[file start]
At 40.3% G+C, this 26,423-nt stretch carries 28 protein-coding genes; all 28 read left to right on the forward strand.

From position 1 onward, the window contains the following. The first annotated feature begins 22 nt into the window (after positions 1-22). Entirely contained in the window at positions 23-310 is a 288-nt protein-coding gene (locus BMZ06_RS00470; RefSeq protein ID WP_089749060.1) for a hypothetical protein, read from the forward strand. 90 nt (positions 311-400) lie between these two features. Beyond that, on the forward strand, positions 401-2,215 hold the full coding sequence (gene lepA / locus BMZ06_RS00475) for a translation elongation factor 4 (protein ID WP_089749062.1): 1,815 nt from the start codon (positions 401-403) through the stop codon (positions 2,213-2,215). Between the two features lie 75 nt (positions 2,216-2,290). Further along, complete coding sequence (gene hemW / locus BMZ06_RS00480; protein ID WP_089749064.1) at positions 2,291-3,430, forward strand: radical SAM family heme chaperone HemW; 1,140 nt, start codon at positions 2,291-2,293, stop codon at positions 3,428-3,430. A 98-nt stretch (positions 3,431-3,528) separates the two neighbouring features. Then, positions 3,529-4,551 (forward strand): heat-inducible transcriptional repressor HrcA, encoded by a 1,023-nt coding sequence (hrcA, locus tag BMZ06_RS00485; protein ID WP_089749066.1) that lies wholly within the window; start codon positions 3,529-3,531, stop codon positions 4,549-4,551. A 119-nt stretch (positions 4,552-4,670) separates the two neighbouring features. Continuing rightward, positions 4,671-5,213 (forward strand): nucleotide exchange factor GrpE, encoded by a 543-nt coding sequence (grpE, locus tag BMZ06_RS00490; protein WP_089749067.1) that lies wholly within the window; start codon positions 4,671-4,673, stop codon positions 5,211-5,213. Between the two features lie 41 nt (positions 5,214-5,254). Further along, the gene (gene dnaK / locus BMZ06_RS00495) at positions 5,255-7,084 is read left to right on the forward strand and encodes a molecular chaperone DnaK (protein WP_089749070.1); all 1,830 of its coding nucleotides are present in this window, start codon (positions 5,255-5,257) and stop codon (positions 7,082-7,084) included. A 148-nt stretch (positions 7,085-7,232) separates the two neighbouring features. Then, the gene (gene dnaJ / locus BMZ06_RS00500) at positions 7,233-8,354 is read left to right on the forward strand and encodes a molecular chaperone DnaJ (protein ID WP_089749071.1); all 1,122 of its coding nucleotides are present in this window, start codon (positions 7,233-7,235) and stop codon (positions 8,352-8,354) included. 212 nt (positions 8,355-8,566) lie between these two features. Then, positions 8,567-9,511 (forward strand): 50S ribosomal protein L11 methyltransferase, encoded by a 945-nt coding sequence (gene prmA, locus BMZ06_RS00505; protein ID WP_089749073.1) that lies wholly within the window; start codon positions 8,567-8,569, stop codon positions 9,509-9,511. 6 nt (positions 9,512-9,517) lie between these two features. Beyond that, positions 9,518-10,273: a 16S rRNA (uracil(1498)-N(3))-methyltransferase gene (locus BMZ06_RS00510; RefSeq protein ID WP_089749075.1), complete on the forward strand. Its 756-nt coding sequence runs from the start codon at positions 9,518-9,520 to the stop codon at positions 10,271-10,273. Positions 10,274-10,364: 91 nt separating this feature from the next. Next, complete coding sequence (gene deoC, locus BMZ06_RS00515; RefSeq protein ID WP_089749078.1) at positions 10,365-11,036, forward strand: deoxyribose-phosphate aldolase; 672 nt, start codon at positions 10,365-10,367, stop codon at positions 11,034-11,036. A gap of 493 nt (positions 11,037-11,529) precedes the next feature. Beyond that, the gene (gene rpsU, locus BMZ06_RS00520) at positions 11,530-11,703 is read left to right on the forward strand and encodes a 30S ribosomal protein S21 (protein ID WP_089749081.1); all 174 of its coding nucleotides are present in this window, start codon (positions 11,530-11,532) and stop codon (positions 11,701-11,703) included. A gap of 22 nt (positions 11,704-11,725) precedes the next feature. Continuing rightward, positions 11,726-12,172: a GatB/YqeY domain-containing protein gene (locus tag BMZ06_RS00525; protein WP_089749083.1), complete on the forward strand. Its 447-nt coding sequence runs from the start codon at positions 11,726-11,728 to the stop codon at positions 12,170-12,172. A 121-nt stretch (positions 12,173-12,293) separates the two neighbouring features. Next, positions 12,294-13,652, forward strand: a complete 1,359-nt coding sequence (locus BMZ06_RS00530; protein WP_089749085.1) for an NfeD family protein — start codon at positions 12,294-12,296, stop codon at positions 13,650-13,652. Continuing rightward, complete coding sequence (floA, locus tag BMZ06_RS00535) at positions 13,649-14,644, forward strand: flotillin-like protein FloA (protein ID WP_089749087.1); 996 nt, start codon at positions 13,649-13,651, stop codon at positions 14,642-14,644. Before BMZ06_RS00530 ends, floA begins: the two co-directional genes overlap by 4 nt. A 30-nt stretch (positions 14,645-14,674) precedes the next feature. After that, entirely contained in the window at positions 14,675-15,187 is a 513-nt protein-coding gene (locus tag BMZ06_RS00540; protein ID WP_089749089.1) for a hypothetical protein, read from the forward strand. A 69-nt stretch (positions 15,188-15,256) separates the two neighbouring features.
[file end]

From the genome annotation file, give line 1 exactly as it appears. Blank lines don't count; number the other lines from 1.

At 40.3% G+C, this 26,423-nt stretch carries 28 protein-coding genes; all 28 read left to right on the forward strand.